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Heyman: Cards over-reached on Penny

From his winners and losers column about the general managers meetings...





SI.com's Jon Heyman named new Cardinals starter Brad Penny one of the biggest winners of the meeting because he landed a $7.5-million guaranteed deal with another $1.5 million available through incentives following a season during which he was released in the middle of the year.





Heyman thinks the injury-prone Penny is paying the price for not taking care of his body and that he didn't deserve what could amount to one last big payday from the Redbirds.





Here's what Heyman had to say:





Brad Penny: He gets 750 million pennies ($7.5 million) and a chance to make another 150 million pennies ($1.5 million) in incentives. It's all like pennies from heaven for a fellow who is coming off a season in which he remained out of shape and got designated for assignment by Boston midway through. The man never ceases to amaze. (It's hard to believe he ever dated Alyssa Milano, too.) Legacy of Sport agents (Greg Genske, Brian Peters and Scott Parker) actually get the credit here for taking advantage of the fact the Cardinals were fixated on doing a one-year deal with someone. Things usually end up working out for St. Louis, but the Cards have given themselves a challenge here.





The Cardinals may have painted themselves into a corner by shopping for a pitcher they could get on a one-year deal because the people who will accept those are going to be players who are trying to either rebuild their reputation or hang on for one more season.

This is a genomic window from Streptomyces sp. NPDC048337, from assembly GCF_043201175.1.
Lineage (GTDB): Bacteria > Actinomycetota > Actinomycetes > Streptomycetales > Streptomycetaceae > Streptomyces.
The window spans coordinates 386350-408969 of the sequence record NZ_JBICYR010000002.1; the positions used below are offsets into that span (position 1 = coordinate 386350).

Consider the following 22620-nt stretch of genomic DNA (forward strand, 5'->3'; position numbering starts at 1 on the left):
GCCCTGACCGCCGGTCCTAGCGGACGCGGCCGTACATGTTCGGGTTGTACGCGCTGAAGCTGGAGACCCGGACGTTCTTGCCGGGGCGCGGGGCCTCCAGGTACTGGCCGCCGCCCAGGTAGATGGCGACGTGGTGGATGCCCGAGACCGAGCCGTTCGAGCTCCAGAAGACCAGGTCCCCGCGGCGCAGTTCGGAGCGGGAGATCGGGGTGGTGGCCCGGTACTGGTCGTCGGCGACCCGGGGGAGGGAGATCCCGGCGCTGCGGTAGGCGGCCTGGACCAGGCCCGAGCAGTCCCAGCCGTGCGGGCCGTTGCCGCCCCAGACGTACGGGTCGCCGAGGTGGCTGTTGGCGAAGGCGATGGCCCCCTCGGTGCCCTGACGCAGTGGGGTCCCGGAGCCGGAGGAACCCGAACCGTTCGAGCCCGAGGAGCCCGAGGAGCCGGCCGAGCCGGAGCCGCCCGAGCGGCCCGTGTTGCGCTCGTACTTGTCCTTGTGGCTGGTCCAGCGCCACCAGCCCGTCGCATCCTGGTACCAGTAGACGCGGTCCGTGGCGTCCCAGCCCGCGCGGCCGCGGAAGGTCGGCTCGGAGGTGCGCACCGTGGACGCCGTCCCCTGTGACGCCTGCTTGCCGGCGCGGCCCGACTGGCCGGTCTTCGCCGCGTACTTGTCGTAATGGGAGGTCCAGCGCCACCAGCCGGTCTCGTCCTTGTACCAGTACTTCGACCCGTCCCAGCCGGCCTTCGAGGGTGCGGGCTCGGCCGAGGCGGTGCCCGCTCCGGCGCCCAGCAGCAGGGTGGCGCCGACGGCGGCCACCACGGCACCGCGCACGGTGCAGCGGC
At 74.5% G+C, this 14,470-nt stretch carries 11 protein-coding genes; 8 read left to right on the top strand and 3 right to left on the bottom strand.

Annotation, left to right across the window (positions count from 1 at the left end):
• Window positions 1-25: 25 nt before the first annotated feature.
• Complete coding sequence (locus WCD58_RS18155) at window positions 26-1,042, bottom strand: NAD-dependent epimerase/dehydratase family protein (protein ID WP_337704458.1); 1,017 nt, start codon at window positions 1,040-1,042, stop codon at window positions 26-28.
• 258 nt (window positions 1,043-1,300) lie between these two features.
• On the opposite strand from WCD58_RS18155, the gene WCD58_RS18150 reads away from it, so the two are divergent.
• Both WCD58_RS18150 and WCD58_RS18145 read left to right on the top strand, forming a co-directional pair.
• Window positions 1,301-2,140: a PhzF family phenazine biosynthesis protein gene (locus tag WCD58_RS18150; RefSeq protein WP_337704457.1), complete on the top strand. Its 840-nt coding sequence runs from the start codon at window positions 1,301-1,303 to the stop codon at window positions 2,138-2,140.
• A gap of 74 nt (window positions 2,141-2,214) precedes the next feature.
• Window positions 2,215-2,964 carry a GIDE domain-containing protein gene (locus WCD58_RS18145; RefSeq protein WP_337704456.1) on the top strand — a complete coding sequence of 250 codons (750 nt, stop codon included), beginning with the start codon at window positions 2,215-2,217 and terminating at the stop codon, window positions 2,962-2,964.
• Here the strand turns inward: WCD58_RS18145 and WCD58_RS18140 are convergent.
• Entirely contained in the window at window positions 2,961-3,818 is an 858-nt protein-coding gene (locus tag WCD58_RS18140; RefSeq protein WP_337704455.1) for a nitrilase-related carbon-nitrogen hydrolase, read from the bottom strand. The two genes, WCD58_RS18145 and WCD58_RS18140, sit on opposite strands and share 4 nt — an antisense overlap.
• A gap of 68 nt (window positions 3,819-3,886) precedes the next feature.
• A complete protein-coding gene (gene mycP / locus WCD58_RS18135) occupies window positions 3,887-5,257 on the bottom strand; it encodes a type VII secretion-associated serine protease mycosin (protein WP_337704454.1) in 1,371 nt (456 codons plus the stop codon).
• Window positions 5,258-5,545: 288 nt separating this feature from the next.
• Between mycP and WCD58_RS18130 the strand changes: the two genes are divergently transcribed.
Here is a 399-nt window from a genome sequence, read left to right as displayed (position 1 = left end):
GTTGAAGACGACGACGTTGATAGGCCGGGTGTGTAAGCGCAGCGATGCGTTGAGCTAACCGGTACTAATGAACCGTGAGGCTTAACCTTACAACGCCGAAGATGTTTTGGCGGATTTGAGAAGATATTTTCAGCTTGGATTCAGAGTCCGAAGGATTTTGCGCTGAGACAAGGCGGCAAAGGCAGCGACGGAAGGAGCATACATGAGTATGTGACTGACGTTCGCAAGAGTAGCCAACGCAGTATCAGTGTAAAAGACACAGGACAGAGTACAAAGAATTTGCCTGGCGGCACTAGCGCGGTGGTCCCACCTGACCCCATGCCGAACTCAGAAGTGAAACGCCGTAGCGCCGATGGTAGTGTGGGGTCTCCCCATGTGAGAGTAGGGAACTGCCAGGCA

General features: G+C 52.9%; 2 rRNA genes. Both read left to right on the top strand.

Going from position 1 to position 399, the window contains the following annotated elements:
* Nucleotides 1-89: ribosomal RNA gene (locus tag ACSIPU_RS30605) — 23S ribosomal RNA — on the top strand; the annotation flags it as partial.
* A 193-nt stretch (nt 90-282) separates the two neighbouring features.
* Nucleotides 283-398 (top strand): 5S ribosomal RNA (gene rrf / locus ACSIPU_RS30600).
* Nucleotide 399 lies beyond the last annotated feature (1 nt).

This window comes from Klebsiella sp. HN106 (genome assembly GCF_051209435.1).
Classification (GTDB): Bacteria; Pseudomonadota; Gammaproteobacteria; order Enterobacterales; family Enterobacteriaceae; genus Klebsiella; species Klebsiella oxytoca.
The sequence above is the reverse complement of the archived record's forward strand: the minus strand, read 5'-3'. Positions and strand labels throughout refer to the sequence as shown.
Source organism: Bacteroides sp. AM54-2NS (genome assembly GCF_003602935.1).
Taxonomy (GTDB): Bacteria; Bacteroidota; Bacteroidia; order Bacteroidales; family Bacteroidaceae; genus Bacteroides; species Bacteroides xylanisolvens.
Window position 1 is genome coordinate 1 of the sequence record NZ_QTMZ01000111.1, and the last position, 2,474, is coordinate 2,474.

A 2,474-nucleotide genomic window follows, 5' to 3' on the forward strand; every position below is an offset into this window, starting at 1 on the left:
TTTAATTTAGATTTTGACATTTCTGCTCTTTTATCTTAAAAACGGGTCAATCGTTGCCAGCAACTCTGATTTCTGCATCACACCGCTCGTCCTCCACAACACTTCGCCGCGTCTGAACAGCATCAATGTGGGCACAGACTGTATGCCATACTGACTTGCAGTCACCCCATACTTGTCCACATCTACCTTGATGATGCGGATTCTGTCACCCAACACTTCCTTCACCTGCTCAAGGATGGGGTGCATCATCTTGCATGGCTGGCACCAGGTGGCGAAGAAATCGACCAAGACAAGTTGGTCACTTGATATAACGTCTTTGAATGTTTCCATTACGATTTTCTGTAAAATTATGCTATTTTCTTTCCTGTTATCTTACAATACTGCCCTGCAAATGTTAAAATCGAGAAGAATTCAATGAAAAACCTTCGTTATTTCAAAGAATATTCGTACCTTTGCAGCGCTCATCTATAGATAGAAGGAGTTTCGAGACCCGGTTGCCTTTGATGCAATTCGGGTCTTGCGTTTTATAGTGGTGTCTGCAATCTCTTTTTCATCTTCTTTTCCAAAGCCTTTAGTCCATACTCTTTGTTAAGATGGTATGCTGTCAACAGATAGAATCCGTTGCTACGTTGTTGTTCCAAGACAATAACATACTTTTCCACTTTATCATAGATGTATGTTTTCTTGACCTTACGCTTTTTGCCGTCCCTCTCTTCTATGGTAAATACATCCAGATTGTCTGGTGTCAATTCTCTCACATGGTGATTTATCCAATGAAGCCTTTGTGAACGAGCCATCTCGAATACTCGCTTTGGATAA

But they overpaid Kyle Lohse last season which means they already had three starters -- including Chris Carpenter and Adam Wainwright -- who are working under long term contract. Penny is going to be a risk because he, Carp, Wainwright and Lohse all have missed significan't time to injuries in the last two years. It's hard to believe one of them, at the very least, won't have health problems.





That being said, Penny is 11 years younger than late season plug in John Smoltz at 31, and he seems to have a lot more upside. While Smoltz started off pretty well for the Cardinals, he seemed to look more like a 42-year-old pitcher with every appearance.

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